by Ed Biggs With their debut studio album marking its 20th anniversary of its release in May 2016, it is well beyond time that the Super Furry Animals were recognised as the geniuses they are. With the exception of the globe-conquering success of Radiohead, the Furries are the most original and consistently inventive British indie group of the last quarter of a century. Arguably the last great Creation Records band and
by Ed Biggs When the Manic Street Preachers began their career on the cusp of the 1990s, they conceived of themselves as a reaction, a contemptible sneer against what they saw as an insular, pretentious music industry that had forgotten to connect with its public. In an era of static, navel-gazing indie and hedonistic, deliberately self-unconscious Madchester rave music, the Manics were gloriously, defiantly out of step with the prevailing trends.
by Ed Biggs In the two decades since Ash first demolished the British charts with their debut album 1977, few can claim to have been such a quintessentially ‘singles band’ as the Northern Irish three-piece. Rock music’s perpetual adolescents, stuck in a Neverland-like mindset of endless childhood summers, first romances and house parties, their singles were the essence of teenage lust, of unrequited desire, of both shyness and youthful confidence.
by Ed Biggs Few bands from the indie explosion in Britain during the 1980s were, and remain, as iconic and impenetrably mysterious as Cocteau Twins. Formed in Grangemouth in Scotland in the early 1980s, the three-piece of singer Liz Fraser, guitarist Robin Guthrie and bassist Will Heggie (replaced by Simon Raymonde in 1983) sounded quite unlike anything else on the indie scene during the fertile ‘80s, and the curious magic they
by Ed Biggs Having recently passed twin milestones – the release of their thirteenth studio album Super and the 30th anniversary of their first, Please – it seems like the ideal time to take stock of the Pet Shop Boys’ career and their impact on pop music. Neil Tennant and Chris Lowe have adapted to keep themselves on or ahead of the curve for three decades, and still retain that sense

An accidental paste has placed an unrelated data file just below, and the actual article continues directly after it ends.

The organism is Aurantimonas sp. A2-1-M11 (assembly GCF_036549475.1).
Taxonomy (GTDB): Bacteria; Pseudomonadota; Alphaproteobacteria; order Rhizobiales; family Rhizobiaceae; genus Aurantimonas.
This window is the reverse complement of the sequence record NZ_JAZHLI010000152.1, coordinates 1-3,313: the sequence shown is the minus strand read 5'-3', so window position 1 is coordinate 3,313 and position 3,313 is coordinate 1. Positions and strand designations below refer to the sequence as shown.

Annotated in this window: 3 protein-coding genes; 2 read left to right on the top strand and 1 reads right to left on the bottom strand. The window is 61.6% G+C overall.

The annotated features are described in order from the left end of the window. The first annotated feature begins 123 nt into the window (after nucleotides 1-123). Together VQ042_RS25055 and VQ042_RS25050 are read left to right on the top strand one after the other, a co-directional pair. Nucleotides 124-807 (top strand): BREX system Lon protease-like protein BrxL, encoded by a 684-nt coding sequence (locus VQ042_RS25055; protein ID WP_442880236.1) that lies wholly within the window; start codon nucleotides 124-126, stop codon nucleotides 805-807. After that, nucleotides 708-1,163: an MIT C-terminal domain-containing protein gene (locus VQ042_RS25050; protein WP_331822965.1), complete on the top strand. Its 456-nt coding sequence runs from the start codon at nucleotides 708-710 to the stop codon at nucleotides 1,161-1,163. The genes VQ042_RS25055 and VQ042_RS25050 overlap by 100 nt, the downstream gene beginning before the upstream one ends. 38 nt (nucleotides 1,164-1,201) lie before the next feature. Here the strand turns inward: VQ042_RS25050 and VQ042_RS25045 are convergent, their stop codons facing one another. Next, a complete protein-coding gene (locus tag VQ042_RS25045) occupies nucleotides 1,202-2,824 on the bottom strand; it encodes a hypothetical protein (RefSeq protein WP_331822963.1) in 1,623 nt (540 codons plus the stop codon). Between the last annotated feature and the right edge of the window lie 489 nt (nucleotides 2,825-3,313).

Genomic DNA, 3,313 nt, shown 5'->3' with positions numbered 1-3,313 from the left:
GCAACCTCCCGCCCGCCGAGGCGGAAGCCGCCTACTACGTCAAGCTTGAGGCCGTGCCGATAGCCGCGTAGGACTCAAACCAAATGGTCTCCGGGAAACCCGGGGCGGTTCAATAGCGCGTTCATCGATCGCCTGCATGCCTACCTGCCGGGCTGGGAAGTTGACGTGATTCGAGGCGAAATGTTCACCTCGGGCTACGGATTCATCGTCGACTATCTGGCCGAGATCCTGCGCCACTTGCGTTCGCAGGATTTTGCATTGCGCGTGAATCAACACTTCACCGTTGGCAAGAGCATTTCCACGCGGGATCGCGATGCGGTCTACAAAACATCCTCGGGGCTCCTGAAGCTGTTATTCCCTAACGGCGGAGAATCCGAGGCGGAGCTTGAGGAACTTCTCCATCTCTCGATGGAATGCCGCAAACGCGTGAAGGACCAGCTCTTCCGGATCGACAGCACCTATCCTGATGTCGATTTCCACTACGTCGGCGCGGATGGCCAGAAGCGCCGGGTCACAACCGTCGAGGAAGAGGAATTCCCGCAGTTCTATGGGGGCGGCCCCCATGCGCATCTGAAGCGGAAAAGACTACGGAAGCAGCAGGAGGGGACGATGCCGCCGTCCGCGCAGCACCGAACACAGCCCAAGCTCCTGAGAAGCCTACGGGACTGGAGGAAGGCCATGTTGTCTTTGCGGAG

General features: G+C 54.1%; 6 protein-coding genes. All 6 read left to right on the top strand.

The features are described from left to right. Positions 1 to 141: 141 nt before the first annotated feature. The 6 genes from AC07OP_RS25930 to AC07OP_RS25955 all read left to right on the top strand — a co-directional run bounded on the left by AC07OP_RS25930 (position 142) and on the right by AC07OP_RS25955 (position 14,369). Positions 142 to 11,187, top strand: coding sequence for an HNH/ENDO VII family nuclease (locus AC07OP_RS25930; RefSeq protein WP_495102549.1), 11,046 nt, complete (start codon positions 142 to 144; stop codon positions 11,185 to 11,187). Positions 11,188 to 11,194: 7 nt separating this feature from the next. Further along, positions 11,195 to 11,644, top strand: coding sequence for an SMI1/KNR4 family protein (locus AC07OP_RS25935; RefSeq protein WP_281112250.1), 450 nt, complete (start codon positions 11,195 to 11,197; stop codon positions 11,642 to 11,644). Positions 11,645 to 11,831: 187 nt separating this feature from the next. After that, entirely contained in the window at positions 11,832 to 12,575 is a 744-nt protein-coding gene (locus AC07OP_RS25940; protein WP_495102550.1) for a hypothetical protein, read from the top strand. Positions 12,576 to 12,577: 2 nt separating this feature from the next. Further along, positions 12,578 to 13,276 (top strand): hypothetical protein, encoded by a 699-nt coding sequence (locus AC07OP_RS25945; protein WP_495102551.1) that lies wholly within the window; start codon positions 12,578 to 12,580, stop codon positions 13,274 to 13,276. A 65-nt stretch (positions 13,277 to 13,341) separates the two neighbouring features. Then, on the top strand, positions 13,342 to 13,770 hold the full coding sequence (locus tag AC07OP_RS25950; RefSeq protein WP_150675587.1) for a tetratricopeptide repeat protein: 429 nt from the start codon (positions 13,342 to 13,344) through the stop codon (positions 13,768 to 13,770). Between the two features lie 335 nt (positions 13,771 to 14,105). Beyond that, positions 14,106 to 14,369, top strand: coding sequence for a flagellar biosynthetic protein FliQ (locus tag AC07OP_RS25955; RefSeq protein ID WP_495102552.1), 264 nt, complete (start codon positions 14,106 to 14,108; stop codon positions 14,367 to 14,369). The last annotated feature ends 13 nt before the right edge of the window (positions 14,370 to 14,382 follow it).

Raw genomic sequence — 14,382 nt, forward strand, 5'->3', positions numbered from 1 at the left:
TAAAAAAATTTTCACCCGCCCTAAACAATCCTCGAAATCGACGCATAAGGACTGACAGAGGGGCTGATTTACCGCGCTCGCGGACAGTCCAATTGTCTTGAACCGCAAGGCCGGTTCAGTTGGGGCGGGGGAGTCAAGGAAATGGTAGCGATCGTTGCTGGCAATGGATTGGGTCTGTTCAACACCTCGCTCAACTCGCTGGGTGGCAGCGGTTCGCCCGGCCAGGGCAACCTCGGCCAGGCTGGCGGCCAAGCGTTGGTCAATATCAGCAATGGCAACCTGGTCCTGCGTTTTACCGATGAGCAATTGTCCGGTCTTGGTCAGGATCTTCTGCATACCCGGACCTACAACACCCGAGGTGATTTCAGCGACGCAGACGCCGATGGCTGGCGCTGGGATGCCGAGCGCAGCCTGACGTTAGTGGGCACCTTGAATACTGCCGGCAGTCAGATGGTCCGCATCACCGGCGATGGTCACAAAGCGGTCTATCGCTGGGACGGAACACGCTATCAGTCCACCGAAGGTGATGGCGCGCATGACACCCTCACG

by Ed Biggs Much more than most reunions, the return of Sleater-Kinney in 2015 after nearly a decade on hiatus didn’t just feel right, it felt necessary. When they called it a day in 2006 shortly after their excellent seventh album The Woods, singer-guitarist Corin Tucker, guitarist Carrie Brownstein and drummer Janet Weiss had built up a bulletproof reputation, with a substantial cult fanbase and enough critical praise to match some
by Ed Biggs As a presence and influence in popular music, Nick Cave is an institution easily worthy of being mentioned in the same breath with the likes of Dylan, Cash, Mitchell, Cohen and other household names, the most celebrated songwriters in pop’s well-documented history. However, it also makes sense to think of him as one of music’s eternal outsiders, along with cult heroes like Scott Walker, Tom Waits or Michael
by Ed Biggs and Matthew Langham R.E.M. called time on their nearly thirty-year recording career in September 2011. During that time, they displayed a longevity, consistency and dedication that has eluded almost everybody else: they never went on hiatus or pursued solo projects and, with the sole exception of the gap between Around The Sun and Accelerate in their final decade, never waited more than three years between studio albums. The story of their career and the way
The Fall’s 32 studio albums, ranked in order of accessibility for the new listener.
With only a couple of days to go until the release of The Magic Whip, their first album in 12 years and first since 1999 with Graham Coxon, what better time to look back at the history of Blur. Starting life at a shambolic yet entertaining art-rock band called Seymour, they signed to indie label Food Records and released their first single ‘I Know / She’s So High’ in October